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  42. The Distinctive Purpose of Moral Judgments.E. Gilman - 1952 - Mind 61:307.
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  43.  16
    Objectivity in Conduct.Eric Gilman - 1954 - Philosophy 29 (111):308 - 320.
    There has of late been a revival of interest in the problem of practical reason. One of the causes of this revival has been, I think, a reaction against the radical subjectivism to which the emotive theory seemed to lead. Philosophers have wished to show that the method of linguistic analysis can account for that kind of objectivity, whatever kind that might be, which is possessed by our moral opinions, criticisms, etc. The question in what this objectivity consists has, however, (...)
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  44.  8
    The Use of Moral Concepts in Literary Criticism.Eric Gilman - 1966 - Philosophy 41 (158):304 - 319.
    It is probable that few critics, if directly challenged, would admit to believing that a work of literature which was, in some sense, morally objectionable was therefore necessarily totally lacking in literary merit. Nevertheless, it is not uncommon for a man—in the language he uses, in the conclusions he draws, in his obiter dicta—to seem yet to hold a view which, in its bald statement, he has denied. Certainly, those critics who most vehemently wish to dissociate themselves from any claims (...)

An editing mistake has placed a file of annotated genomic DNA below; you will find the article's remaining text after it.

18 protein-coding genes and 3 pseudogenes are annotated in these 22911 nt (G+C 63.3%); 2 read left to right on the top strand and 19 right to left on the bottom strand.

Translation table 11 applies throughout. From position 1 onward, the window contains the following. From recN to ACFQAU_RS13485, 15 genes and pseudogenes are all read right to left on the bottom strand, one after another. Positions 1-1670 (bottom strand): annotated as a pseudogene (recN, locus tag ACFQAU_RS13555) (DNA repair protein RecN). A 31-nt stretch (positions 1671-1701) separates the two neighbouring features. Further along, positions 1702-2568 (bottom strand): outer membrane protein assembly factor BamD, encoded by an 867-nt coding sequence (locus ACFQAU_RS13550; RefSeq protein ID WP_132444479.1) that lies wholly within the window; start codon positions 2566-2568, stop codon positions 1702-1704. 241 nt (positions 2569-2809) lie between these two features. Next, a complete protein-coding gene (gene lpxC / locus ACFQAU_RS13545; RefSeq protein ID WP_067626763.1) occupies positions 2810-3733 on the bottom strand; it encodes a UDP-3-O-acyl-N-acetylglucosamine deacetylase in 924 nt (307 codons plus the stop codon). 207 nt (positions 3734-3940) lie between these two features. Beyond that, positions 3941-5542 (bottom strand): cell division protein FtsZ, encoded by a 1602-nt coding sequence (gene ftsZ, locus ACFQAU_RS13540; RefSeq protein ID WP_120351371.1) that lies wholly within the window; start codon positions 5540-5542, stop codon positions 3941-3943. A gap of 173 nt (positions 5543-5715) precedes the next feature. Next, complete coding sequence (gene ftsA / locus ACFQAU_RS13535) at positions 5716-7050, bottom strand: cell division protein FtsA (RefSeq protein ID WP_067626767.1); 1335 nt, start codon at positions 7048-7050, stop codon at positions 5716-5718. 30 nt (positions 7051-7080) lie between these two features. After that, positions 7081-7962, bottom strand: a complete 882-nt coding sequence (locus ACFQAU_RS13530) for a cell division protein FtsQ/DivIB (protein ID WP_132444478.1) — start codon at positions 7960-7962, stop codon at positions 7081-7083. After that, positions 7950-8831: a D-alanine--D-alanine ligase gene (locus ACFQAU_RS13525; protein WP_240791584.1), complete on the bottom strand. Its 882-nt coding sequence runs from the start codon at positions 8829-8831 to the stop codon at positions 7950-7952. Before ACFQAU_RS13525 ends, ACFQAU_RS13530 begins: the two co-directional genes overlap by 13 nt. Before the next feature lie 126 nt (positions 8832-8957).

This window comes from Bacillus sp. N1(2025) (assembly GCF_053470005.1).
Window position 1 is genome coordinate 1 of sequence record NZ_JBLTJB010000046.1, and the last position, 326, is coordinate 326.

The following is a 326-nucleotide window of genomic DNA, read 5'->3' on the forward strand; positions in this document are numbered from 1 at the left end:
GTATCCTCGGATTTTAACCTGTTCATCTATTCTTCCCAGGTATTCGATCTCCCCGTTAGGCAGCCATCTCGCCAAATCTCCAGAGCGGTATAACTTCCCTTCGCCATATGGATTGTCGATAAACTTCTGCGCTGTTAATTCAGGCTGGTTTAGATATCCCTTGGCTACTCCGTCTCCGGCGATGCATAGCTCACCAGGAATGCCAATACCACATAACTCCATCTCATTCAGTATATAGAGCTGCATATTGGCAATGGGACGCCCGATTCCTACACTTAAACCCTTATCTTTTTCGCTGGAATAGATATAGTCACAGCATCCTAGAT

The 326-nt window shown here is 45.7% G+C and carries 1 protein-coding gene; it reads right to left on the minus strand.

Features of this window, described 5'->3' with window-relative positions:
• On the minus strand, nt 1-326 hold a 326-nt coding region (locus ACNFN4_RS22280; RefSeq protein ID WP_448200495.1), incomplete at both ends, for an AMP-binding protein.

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  45. Afterword.Leah Hochman - 2023 - In Stanley M. Davids & Leah Hochman (eds.), Re-forming Judaism: moments of disruption in Jewish thought. New York: Central Conference of American Rabbis.
     
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  46. Indigenous/local environmental knowledge.Leah Horowitz - 2015 - In Thomas Albert Perreault, Gavin Bridge & James McCarthy (eds.), The Routledge handbook of political ecology. New York, NY: Routledge, Taylor & Francis Group.
     
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  47.  40
    Science education in US natural history museums: A historical perspective.Leah M. Melber & Linda M. Abraham - 2002 - Science & Education 11 (1):45-54.
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  48.  9
    Be-maʻagle emunah: hebaṭim filosofiyim ṿe-teologyim be-nośe ha-emunah be-hagut ha-kelalit uva-hagut ha-Yehudit = Circles of faith: philosophical and theological perspectives of faith.Leah Orent - 2019 - Yerushalayim: Mosad Byaliḳ.
    Philosophical and theological perspectives of faith.
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  49. Ratso ṿa-shov: yesodot etiyim u-misṭiyim be-torato shel R. Shneʼur Zalman mi-Ladi, ʻiyun hashṿaʼati.Leah Orent - 2007 - Tel-Aviv: ha-Ḳibuts ha-meʼuḥad.
     
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  50. Ratso ṿa-shov: yesodot etiyim u-misṭiyim be-torato shel R. Shneʼur Zalman mi-Ladi, ʻiyun hashṿaʼati.Leah Orent - 2007 - Tel-Aviv: ha-Ḳibuts ha-meʼuḥad.